On diagnosis day
We haven’t met before, but it is nice to meet you. Perhaps you landed here after frantically scouring the Internet for information. You may have already clicked on pictures that took your breath away, found support groups to join or landed on the “Welcome to Holland” poem, and it all might have temporarily helped. But what’s next?
Not as planned
Our children might be nothing alike. They might not share the same prognosis, or have the same concerns or forecasts for the years to come. We might not have the same political beliefs or parenting philosophies, or even live in the same part of the world. But I know what it is like to be told that your child is going to develop on a very different path to the one you expected. Perhaps I will be able to help.
I remember “our day.” I cried and cried. I had to pull the car over because I was worried about driving home through so many tears. But when I looked into the rear-view mirror, I saw my child looking at me—and she was laughing. I presume she thought Mommy looked silly. Why was I making all those ugly faces and replacing my usual habit of singing to the radio with this wailing? It was then I realized that she hadn’t changed. The chubby-faced baby I carried into the doctor’s office was the same one who came out. She would still need dinner when we got home and would still curl up on my lap to read You Are My I Love You before bedtime. I couldn’t be sure of what next week would look like, or next month. But in that moment, when my greatest fears were realized, I just needed to look at her.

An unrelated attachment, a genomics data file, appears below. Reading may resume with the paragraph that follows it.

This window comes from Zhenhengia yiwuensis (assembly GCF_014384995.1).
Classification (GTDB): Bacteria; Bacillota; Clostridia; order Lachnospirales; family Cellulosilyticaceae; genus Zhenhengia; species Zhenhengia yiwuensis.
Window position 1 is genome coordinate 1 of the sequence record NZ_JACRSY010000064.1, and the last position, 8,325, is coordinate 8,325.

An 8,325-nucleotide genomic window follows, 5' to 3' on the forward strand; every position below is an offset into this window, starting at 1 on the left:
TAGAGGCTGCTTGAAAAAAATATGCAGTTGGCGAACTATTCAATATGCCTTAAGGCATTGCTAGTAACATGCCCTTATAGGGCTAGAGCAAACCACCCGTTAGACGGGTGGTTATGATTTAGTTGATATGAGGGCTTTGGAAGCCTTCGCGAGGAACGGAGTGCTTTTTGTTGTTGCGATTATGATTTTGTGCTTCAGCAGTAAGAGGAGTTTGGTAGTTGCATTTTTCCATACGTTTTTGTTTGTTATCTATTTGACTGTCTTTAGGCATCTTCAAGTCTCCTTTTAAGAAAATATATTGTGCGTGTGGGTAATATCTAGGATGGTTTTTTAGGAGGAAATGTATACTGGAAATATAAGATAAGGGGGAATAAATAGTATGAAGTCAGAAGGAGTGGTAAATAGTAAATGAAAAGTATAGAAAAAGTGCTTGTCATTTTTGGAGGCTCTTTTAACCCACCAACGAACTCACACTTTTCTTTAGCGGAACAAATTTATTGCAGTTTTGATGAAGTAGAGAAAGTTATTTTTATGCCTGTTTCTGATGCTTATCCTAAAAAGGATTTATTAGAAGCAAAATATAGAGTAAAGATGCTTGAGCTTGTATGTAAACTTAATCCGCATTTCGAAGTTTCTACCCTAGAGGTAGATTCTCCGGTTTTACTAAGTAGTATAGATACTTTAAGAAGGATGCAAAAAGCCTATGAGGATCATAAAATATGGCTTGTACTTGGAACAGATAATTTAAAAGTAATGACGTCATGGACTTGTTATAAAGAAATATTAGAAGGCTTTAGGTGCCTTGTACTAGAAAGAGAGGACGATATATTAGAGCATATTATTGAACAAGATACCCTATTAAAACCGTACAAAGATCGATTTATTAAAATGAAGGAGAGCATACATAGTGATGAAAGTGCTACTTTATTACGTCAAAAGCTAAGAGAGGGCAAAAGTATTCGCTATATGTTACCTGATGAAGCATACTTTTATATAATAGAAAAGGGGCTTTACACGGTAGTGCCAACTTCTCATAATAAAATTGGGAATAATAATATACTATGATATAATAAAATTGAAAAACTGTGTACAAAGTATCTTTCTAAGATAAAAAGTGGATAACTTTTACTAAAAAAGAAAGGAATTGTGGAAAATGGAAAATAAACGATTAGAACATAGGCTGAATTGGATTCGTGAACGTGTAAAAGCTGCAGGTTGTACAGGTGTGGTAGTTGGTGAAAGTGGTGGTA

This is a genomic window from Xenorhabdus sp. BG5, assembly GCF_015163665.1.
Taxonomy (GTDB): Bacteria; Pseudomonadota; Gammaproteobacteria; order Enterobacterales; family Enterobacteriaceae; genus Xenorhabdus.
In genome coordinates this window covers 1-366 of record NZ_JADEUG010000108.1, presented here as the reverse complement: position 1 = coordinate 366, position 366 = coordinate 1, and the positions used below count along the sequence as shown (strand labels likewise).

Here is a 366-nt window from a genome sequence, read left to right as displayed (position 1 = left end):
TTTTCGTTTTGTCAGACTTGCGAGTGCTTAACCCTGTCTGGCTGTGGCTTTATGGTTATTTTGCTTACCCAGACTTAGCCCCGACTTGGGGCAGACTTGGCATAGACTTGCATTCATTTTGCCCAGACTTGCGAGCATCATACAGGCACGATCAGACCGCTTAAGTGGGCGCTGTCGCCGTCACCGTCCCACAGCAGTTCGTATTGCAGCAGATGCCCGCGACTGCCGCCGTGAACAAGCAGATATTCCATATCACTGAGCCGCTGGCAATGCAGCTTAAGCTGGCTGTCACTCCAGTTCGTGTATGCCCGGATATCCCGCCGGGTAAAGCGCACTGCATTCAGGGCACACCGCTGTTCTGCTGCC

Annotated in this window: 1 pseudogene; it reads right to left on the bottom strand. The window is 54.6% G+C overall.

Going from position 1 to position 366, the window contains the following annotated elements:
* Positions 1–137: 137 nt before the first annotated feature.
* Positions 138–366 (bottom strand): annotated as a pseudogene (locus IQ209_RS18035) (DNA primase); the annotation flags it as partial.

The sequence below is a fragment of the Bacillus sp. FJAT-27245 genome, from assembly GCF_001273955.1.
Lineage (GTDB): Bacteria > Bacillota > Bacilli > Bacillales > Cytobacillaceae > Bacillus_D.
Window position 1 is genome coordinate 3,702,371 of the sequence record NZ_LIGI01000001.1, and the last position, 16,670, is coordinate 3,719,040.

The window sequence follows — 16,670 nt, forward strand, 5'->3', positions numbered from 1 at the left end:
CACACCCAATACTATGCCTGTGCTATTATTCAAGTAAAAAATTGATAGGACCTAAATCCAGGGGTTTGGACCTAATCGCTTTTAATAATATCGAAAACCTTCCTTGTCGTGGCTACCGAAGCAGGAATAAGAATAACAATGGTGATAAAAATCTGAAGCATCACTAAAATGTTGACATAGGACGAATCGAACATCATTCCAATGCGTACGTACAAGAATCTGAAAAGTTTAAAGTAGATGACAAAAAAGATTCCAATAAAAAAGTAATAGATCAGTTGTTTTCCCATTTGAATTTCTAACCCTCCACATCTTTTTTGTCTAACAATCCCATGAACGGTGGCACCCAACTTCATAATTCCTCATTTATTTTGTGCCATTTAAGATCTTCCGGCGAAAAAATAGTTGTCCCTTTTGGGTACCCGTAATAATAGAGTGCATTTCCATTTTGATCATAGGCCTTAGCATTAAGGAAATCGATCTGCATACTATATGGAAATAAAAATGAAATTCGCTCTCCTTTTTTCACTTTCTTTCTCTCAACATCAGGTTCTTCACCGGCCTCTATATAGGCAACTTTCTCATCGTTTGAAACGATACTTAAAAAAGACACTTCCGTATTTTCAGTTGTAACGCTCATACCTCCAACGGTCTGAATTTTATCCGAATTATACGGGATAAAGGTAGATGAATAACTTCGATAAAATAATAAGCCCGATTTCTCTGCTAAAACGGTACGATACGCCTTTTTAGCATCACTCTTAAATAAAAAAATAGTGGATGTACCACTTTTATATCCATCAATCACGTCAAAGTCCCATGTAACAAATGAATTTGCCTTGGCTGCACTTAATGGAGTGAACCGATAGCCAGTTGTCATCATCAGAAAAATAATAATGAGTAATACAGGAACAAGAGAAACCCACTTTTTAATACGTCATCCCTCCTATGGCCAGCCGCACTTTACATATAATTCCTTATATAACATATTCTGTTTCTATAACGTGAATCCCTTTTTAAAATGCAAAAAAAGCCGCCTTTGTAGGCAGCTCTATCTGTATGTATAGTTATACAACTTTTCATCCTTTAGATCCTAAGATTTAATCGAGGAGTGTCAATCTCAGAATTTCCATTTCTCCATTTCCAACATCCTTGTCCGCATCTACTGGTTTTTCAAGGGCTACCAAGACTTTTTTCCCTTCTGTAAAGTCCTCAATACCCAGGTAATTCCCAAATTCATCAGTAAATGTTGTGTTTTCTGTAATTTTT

For you, there will be many steps to follow. But for tonight, kiss your child and put him or her to bed. Then plan to start filling your world.
Fill your world
• Bring along only the most supportive people, the ones who don’t make you think twice about what you can give them. It took me a good year before I could even begin to be a good friend again, but the right people will hang in there. They may send take-out or jellybeans or bring over a movie (that you will sleep through), but they will be there. They will have no idea what to say to you. That’s okay. Just their presence will be enough.
• Fill your world with frozen meals. Cooking might not seem possible in the first few days and you want to make sure you eat.
• Fill your world with experts. Find people who can help you learn how to best advocate for your child.
You can do this.
I’m not one to say that you have been given this test to prove your strength or that there is a higher power involved, although many find comfort in these words. I’m simply a mom that wants to extend some kindness and to tell you—you can do this.
You will find that each day you learn more and become a stronger advocate than you ever thought you could be. It will not be an easy road, but it is never one you will have to take alone.
There are many of us out here. We are at all different stages of processing our children’s diagnoses and continue to learn from one another.
Tonight, however, I would just recommend some Netflix and holding your child. You can worry about the rest of the world tomorrow.
Leah Moore is a teacher and mother of three delicious children. She captures the stories of her special-needs daughter with Cri du Chat syndrome and the adventures of her twin baby boys in her blog, thecheesebus.com. She believes life’s odysseys can best be handled with kindness, a sense of humour and the perfect pair of sweatpants.